This commercial depicts some men suggestively rocking their hips to the theme of ;Jingle Bells’. It’s interesting because it’s one of the few commercials which very obviously attempt to objectify men in order to sell something. Although in this case, it’s boxers, which lowers my criticism of it — it still seems over the top. Especially by attempting to make the men’s genitals the focus of the commercial.
The sexualization of men is not rare, but in comparison to women, it becomes striking. This commercial is noticed by many and said to be too strong of a message and not ‘family friendly’. Interesting when compared to the many advertisements showing women in comparatively revealing poses or actions. It shows how men are seen to be sexualized differently than women and in certain circumstances, only one is acceptable.
The music video “Timber” by Ke$ha and Pitbull starts off with a bunch of men carrying Ke$ha in a worshipping way, perceiving that they are beneath her. This is definitely different than most music videos when the women are half naked dancing around the guy singing. However, when Pitbull starts singing, that is exactly what happens… A crowd of half naked girls surrounds him. But, what is really strange is that throughout the video, whenever it flashes back to Pitbull there is a girl on him, but when it flashes back to Ke$ha she is posing alone, or with girls.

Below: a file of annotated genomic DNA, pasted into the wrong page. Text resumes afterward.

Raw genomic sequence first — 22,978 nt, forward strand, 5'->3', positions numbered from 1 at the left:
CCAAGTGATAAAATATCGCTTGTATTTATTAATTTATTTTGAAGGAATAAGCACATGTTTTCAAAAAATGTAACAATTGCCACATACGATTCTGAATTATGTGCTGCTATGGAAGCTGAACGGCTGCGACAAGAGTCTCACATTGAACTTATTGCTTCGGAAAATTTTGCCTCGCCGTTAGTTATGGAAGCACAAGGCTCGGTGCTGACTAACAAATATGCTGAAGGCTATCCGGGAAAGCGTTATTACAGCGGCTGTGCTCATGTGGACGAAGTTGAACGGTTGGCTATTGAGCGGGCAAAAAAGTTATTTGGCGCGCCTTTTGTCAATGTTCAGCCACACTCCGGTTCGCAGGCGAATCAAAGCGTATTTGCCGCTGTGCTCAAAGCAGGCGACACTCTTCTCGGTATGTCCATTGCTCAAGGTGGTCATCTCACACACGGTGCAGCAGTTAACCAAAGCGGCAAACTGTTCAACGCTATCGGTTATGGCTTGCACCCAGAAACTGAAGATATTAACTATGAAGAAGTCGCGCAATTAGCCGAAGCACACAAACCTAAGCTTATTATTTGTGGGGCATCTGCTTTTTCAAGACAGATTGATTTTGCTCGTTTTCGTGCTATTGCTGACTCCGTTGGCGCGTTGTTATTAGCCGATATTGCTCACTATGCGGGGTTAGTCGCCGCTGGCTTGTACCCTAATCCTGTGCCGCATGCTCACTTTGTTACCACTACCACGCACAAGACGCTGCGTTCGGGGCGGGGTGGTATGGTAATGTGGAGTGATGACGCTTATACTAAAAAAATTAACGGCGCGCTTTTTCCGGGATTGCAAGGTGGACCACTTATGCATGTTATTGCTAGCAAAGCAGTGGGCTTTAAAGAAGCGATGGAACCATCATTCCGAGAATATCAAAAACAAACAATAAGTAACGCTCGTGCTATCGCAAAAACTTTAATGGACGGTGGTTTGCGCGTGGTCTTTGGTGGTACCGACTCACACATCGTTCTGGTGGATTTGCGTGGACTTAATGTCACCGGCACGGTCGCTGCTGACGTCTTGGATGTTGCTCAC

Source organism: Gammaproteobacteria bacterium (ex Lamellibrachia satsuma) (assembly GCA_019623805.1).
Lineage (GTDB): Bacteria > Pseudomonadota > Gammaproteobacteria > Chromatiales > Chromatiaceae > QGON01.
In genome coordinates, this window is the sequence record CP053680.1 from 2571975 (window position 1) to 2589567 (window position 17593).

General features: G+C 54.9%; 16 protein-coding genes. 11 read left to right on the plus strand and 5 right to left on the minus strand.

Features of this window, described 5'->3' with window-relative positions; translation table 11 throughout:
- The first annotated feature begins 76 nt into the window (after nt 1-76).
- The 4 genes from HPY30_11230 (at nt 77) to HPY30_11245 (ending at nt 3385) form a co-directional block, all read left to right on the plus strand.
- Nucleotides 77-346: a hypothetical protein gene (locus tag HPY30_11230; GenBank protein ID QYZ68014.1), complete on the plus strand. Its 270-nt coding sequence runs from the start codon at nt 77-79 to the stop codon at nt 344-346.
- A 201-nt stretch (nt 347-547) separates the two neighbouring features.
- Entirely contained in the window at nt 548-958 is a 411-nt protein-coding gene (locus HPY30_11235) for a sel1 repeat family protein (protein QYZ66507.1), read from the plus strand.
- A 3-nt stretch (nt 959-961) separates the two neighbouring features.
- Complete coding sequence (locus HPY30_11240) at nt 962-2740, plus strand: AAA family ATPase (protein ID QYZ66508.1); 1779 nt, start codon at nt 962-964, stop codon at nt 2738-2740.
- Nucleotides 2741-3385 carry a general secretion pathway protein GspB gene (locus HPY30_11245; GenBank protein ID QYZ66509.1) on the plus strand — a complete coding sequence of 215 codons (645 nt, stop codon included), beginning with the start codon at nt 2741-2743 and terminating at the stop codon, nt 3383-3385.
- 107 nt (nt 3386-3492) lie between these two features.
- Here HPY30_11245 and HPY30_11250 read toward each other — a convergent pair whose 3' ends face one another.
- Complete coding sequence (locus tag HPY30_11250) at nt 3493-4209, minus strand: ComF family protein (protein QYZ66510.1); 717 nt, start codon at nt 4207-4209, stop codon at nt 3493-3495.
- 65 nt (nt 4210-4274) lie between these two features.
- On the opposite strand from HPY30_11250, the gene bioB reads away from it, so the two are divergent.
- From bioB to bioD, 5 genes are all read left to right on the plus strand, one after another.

It seems that society expects that the man should be seduced by a strip tease from all of the women in the video. Today, most music videos have the male singing and a group of girls strip teasing for him. During the twentieth century, the practice of strip teasing was greatly decensored. But the question remains: Does this show male dominance? Some people, like Dahlia Schweitzer, argue that strip teasing gives women power over men. She argues that the women “are clearly in charge” and that “By removing her clothes, the stripper disrupts years of patriarchal hegemony” (Schweitzer 2000, 72).
Schweitzer, Dahlia. 2000. “Striptease: The Art of Spectacle and Transgression. ”Journal of Popular Culture 34(1):65–75.